Throughout human history, stoicism, or the endurance of pain or discomfort without complaint, was a trait people admired. That forbearance was the mortar of civilization, helping to build nations, and sustaining societies in times of distress.
For men, that fortitude meant shouldering the burden of supporting a family and going to work no matter how sick you were. Over time, we’ve come to understand that even though that intention might have been admirable, it might have been ill-advised. A healthier father or husband is better for the family than an incapacitated one.
Given the surge in information about our health, healthful food options, and the advances in medicine, there is no reason in today’s world why men should not avail themselves of these choices.
Even so, whether they see it as a cultural stigma, a sign of weakness, or a reminder of their own mortality, men remain reluctant to seek information and help pertaining to their health — many even refuse tests that could prevent a condition from becoming serious.
That should not be the case, according to Dr. R. Robert Dhir, board-certified urological surgeon in Houston and Clear Lake, Texas, “A man should always know when to seek help,” said Dhir. “Doctors have so many resources to diagnose and treat numerous conditions. Delaying this process can be detrimental to longevity. If you have a suspicion that something might be wrong, take action and be proactive with your health.” Be aware that men’s symptoms can be different than women’s. These are 20 health problems that afflict more men than women.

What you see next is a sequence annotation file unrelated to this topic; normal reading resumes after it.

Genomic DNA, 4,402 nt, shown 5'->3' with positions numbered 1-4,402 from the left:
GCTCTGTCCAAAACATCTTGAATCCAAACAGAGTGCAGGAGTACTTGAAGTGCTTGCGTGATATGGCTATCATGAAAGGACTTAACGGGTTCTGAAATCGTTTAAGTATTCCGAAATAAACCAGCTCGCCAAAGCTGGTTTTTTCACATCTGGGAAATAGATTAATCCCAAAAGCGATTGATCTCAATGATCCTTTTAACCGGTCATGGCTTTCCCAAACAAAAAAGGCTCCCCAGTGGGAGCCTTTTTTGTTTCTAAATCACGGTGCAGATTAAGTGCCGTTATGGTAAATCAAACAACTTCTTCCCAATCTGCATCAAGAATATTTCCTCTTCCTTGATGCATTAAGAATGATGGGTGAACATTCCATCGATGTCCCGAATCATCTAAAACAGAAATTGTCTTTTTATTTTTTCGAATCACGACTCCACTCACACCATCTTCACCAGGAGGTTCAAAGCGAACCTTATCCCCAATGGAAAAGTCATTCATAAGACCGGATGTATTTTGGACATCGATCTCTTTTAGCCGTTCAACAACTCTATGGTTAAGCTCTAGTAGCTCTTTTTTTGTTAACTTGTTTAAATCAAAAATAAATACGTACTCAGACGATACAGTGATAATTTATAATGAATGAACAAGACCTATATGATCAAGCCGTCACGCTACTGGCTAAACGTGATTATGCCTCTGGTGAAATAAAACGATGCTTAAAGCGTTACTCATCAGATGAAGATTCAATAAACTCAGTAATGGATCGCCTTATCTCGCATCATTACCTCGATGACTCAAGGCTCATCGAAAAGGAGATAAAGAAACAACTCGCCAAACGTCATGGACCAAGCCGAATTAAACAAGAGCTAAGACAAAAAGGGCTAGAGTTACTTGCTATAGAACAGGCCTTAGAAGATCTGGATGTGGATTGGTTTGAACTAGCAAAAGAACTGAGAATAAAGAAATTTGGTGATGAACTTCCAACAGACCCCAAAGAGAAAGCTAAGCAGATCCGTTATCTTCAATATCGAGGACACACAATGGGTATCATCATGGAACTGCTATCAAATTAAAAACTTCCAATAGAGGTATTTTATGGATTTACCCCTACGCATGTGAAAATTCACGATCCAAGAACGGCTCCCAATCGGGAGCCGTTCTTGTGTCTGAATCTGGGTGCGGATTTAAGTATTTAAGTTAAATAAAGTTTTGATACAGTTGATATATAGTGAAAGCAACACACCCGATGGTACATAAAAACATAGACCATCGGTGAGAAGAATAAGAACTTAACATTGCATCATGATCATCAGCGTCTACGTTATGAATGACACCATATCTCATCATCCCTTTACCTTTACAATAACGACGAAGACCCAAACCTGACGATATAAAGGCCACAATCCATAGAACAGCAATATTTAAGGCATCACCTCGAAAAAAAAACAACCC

Men are becoming more aware of the importance of health, and in fact, there are magazines and periodicals devoted to the subject. 24/7 Tempo is doing its part by compiling a list of 50 health tips every man should know.
Click here for 50 health tips every man should know
Originally Appeared Here